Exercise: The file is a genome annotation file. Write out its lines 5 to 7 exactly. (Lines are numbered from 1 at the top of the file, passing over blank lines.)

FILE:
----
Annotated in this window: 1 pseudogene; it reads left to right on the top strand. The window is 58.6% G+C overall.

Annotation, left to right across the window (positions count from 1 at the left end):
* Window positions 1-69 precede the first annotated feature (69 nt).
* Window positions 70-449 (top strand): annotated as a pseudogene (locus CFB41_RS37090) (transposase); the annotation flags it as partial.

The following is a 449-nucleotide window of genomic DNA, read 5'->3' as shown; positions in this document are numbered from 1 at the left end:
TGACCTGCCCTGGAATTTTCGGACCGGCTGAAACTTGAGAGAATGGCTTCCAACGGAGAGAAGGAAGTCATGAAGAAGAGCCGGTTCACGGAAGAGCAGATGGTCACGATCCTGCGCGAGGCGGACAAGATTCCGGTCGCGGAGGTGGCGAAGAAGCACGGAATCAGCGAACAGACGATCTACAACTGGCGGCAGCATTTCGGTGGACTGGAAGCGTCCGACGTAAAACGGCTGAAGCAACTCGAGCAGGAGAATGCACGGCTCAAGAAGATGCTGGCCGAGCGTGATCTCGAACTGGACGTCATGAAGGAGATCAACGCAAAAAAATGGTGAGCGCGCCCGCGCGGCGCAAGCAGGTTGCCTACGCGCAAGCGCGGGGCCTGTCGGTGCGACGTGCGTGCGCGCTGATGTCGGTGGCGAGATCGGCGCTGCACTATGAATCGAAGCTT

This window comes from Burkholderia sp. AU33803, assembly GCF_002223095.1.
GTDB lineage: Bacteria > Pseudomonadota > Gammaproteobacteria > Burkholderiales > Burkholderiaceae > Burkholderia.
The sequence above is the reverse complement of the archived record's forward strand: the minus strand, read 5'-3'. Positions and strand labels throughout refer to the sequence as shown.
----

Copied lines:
The following is a 449-nucleotide window of genomic DNA, read 5'->3' as shown; positions in this document are numbered from 1 at the left end:
TGACCTGCCCTGGAATTTTCGGACCGGCTGAAACTTGAGAGAATGGCTTCCAACGGAGAGAAGGAAGTCATGAAGAAGAGCCGGTTCACGGAAGAGCAGATGGTCACGATCCTGCGCGAGGCGGACAAGATTCCGGTCGCGGAGGTGGCGAAGAAGCACGGAATCAGCGAACAGACGATCTACAACTGGCGGCAGCATTTCGGTGGACTGGAAGCGTCCGACGTAAAACGGCTGAAGCAACTCGAGCAGGAGAATGCACGGCTCAAGAAGATGCTGGCCGAGCGTGATCTCGAACTGGACGTCATGAAGGAGATCAACGCAAAAAAATGGTGAGCGCGCCCGCGCGGCGCAAGCAGGTTGCCTACGCGCAAGCGCGGGGCCTGTCGGTGCGACGTGCGTGCGCGCTGATGTCGGTGGCGAGATCGGCGCTGCACTATGAATCGAAGCTT

This window comes from Burkholderia sp. AU33803, assembly GCF_002223095.1.